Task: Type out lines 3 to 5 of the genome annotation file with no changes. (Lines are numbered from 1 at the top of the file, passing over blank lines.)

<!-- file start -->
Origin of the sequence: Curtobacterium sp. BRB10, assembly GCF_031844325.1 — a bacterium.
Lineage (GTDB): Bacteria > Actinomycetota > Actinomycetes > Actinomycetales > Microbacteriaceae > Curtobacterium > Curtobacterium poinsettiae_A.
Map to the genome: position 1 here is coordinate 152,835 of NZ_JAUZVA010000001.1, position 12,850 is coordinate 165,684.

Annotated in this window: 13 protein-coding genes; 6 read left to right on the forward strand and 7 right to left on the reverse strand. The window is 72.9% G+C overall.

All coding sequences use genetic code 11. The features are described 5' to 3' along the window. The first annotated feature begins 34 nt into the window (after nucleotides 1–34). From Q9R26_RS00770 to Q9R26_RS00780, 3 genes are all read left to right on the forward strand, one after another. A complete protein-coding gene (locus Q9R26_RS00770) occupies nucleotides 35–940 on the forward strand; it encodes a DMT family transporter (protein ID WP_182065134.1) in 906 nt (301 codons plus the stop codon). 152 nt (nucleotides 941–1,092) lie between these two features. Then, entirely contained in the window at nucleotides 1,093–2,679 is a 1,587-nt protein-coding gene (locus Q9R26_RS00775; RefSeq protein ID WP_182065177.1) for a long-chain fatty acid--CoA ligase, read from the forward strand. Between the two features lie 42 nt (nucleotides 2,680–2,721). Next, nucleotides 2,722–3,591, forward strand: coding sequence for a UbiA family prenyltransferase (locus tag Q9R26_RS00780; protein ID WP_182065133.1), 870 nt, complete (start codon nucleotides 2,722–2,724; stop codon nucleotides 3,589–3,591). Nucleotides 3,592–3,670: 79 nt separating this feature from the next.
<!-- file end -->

Map to the genome: position 1 here is coordinate 152,835 of NZ_JAUZVA010000001.1, position 12,850 is coordinate 165,684.

Annotated in this window: 13 protein-coding genes; 6 read left to right on the forward strand and 7 right to left on the reverse strand. The window is 72.9% G+C overall.

All coding sequences use genetic code 11. The features are described 5' to 3' along the window. The first annotated feature begins 34 nt into the window (after nucleotides 1–34). From Q9R26_RS00770 to Q9R26_RS00780, 3 genes are all read left to right on the forward strand, one after another. A complete protein-coding gene (locus Q9R26_RS00770) occupies nucleotides 35–940 on the forward strand; it encodes a DMT family transporter (protein ID WP_182065134.1) in 906 nt (301 codons plus the stop codon). 152 nt (nucleotides 941–1,092) lie between these two features. Then, entirely contained in the window at nucleotides 1,093–2,679 is a 1,587-nt protein-coding gene (locus Q9R26_RS00775; RefSeq protein ID WP_182065177.1) for a long-chain fatty acid--CoA ligase, read from the forward strand. Between the two features lie 42 nt (nucleotides 2,680–2,721). Next, nucleotides 2,722–3,591, forward strand: coding sequence for a UbiA family prenyltransferase (locus tag Q9R26_RS00780; protein ID WP_182065133.1), 870 nt, complete (start codon nucleotides 2,722–2,724; stop codon nucleotides 3,589–3,591). Nucleotides 3,592–3,670: 79 nt separating this feature from the next.